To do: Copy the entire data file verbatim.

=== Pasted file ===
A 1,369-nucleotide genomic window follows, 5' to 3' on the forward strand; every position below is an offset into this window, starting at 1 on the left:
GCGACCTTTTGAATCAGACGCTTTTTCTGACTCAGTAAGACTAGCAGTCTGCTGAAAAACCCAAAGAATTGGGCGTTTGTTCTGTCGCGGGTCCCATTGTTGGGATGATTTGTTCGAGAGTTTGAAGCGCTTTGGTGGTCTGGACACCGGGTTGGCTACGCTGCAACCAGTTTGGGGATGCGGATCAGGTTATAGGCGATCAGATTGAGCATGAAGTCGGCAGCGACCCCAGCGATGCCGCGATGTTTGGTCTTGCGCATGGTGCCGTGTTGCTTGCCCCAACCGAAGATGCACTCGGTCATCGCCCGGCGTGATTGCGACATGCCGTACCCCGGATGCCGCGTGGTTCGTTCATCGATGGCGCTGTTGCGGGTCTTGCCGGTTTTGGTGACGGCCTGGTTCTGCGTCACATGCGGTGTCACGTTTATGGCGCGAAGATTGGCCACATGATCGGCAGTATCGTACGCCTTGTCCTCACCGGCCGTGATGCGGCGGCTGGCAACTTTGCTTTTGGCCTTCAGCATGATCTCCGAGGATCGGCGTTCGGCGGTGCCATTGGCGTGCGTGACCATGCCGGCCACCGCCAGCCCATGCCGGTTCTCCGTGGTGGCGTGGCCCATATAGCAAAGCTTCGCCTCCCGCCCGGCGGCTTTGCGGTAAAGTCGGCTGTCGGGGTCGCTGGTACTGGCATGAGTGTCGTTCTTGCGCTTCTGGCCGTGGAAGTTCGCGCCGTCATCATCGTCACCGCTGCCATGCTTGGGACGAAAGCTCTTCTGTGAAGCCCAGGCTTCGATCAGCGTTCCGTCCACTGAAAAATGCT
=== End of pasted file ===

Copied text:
A 1,369-nucleotide genomic window follows, 5' to 3' on the forward strand; every position below is an offset into this window, starting at 1 on the left:
GCGACCTTTTGAATCAGACGCTTTTTCTGACTCAGTAAGACTAGCAGTCTGCTGAAAAACCCAAAGAATTGGGCGTTTGTTCTGTCGCGGGTCCCATTGTTGGGATGATTTGTTCGAGAGTTTGAAGCGCTTTGGTGGTCTGGACACCGGGTTGGCTACGCTGCAACCAGTTTGGGGATGCGGATCAGGTTATAGGCGATCAGATTGAGCATGAAGTCGGCAGCGACCCCAGCGATGCCGCGATGTTTGGTCTTGCGCATGGTGCCGTGTTGCTTGCCCCAACCGAAGATGCACTCGGTCATCGCCCGGCGTGATTGCGACATGCCGTACCCCGGATGCCGCGTGGTTCGTTCATCGATGGCGCTGTTGCGGGTCTTGCCGGTTTTGGTGACGGCCTGGTTCTGCGTCACATGCGGTGTCACGTTTATGGCGCGAAGATTGGCCACATGATCGGCAGTATCGTACGCCTTGTCCTCACCGGCCGTGATGCGGCGGCTGGCAACTTTGCTTTTGGCCTTCAGCATGATCTCCGAGGATCGGCGTTCGGCGGTGCCATTGGCGTGCGTGACCATGCCGGCCACCGCCAGCCCATGCCGGTTCTCCGTGGTGGCGTGGCCCATATAGCAAAGCTTCGCCTCCCGCCCGGCGGCTTTGCGGTAAAGTCGGCTGTCGGGGTCGCTGGTACTGGCATGAGTGTCGTTCTTGCGCTTCTGGCCGTGGAAGTTCGCGCCGTCATCATCGTCACCGCTGCCATGCTTGGGACGAAAGCTCTTCTGTGAAGCCCAGGCTTCGATCAGCGTTCCGTCCACTGAAAAATGCT